Quiet Talks by Samuel Dickey: Gordon, Samuel Dickey - Quiet Talks on Prayer: 58. Wide Reading.

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Quiet Talks by Samuel Dickey: Gordon, Samuel Dickey - Quiet Talks on Prayer: 58. Wide Reading.



TOPIC: Gordon, Samuel Dickey - Quiet Talks on Prayer (Other Topics in this Collection)
SUBJECT: 58. Wide Reading.

Other Subjects in this Topic:

Wide Reading.

Then one needs to have a plan of reading. A consecutive plan gathers up the fragments of time into a strong whole. Get a good plan, and stick to it. Better a fairly good plan faithfully followed, than the best plan if used brokenly or only occasionally. Probably all the numerous methods of study may be grouped under three general heads, wide reading, topical study, and textual. We all do some textual study in a more or less small way. Digging into a sentence or verse to get at its true and deep meaning. We all do some topical study probably. Gathering up statements on some one subject, studying a character. The more pretentious name is Biblical Theology, finding and arranging all that is taught in the whole range of the Bible on any one theme.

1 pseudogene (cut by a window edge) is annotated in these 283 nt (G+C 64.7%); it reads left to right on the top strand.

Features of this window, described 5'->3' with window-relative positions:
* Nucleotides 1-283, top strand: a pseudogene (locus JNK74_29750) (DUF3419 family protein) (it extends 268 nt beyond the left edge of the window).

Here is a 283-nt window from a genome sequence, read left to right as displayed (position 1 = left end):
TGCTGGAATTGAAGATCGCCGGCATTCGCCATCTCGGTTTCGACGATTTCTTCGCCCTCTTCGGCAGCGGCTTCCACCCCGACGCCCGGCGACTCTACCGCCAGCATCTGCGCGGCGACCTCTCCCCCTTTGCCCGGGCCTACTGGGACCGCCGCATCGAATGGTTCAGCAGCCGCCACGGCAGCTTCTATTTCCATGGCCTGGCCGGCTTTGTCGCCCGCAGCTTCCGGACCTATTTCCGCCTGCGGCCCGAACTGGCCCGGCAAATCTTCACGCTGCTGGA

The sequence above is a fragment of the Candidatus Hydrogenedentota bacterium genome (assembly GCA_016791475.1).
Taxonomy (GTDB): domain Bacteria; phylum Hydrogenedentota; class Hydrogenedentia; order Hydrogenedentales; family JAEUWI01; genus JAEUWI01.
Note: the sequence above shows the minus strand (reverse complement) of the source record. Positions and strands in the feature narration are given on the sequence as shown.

But I want especially to urge wide reading, as being the basis of all study. It is the simple, the natural, the scientific method. It is adapted to all classes of persons. I used to suppose it was suited best to college students, and such; but I was mistaken. It is the method of all for all. It underlies all methods of getting a grasp of this wonderful Book, and so coming to as full and rounded an understanding of God as is possible to men down here.

By wide reading is meant a rapid reading through regardless of verse, chapter, or book divisions. Reading it as a narrative, a story. As you would read any book, "The Siege of Pekin," "The Story of an Untold Love," to find out the story told, and be able to tell to another. There will be a reverence of spirit with this book that no other inspires, but with the same intellectual method of running through to see what is here. No book is so fascinating as the Bible when read this way. The revised version is greatly to be preferred here simply because it is a paragraph version. It is printed more like other books. Some day its printed form will be yet more modernized, and so made easier to read.

To illustrate, begin at the first of Genesis, and read rapidly through by the page. Do not try to understand all. You will not. Never mind that now. Just push on. Do not try to remember all. Do not think about that. Let stick to you what will. You will be surprised to find how much will. You may read ten or twelve pages in your first half hour. Next time start in where you left off. You may get through Genesis in three or four times, or less or more, depending on your mood, and how fast your habit of reading may be. You will find a whole Bible in Genesis. A wonderfully fascinating book this Genesis. For love stories, plotting, swift action, beautiful language it more than matches the popular novel.